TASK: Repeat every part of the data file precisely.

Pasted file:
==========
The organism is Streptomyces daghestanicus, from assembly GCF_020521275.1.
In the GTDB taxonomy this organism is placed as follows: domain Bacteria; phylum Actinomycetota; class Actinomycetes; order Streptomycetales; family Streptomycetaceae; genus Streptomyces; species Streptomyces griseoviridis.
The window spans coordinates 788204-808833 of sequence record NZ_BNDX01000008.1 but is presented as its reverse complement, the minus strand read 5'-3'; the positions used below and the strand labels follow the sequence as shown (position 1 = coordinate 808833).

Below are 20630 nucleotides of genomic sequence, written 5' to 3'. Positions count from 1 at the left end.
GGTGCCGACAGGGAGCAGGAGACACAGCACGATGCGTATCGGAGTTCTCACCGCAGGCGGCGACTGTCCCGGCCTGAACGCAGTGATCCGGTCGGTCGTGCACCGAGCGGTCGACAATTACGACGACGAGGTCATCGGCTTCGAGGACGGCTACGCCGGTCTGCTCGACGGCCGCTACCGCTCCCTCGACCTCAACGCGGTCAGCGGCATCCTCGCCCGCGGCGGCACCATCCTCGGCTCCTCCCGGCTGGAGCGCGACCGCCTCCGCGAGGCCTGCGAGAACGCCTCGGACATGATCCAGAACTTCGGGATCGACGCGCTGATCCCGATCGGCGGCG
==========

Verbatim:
The organism is Streptomyces daghestanicus, from assembly GCF_020521275.1.
In the GTDB taxonomy this organism is placed as follows: domain Bacteria; phylum Actinomycetota; class Actinomycetes; order Streptomycetales; family Streptomycetaceae; genus Streptomyces; species Streptomyces griseoviridis.
The window spans coordinates 788204-808833 of sequence record NZ_BNDX01000008.1 but is presented as its reverse complement, the minus strand read 5'-3'; the positions used below and the strand labels follow the sequence as shown (position 1 = coordinate 808833).

Below are 20630 nucleotides of genomic sequence, written 5' to 3'. Positions count from 1 at the left end.
GGTGCCGACAGGGAGCAGGAGACACAGCACGATGCGTATCGGAGTTCTCACCGCAGGCGGCGACTGTCCCGGCCTGAACGCAGTGATCCGGTCGGTCGTGCACCGAGCGGTCGACAATTACGACGACGAGGTCATCGGCTTCGAGGACGGCTACGCCGGTCTGCTCGACGGCCGCTACCGCTCCCTCGACCTCAACGCGGTCAGCGGCATCCTCGCCCGCGGCGGCACCATCCTCGGCTCCTCCCGGCTGGAGCGCGACCGCCTCCGCGAGGCCTGCGAGAACGCCTCGGACATGATCCAGAACTTCGGGATCGACGCGCTGATCCCGATCGGCGGCG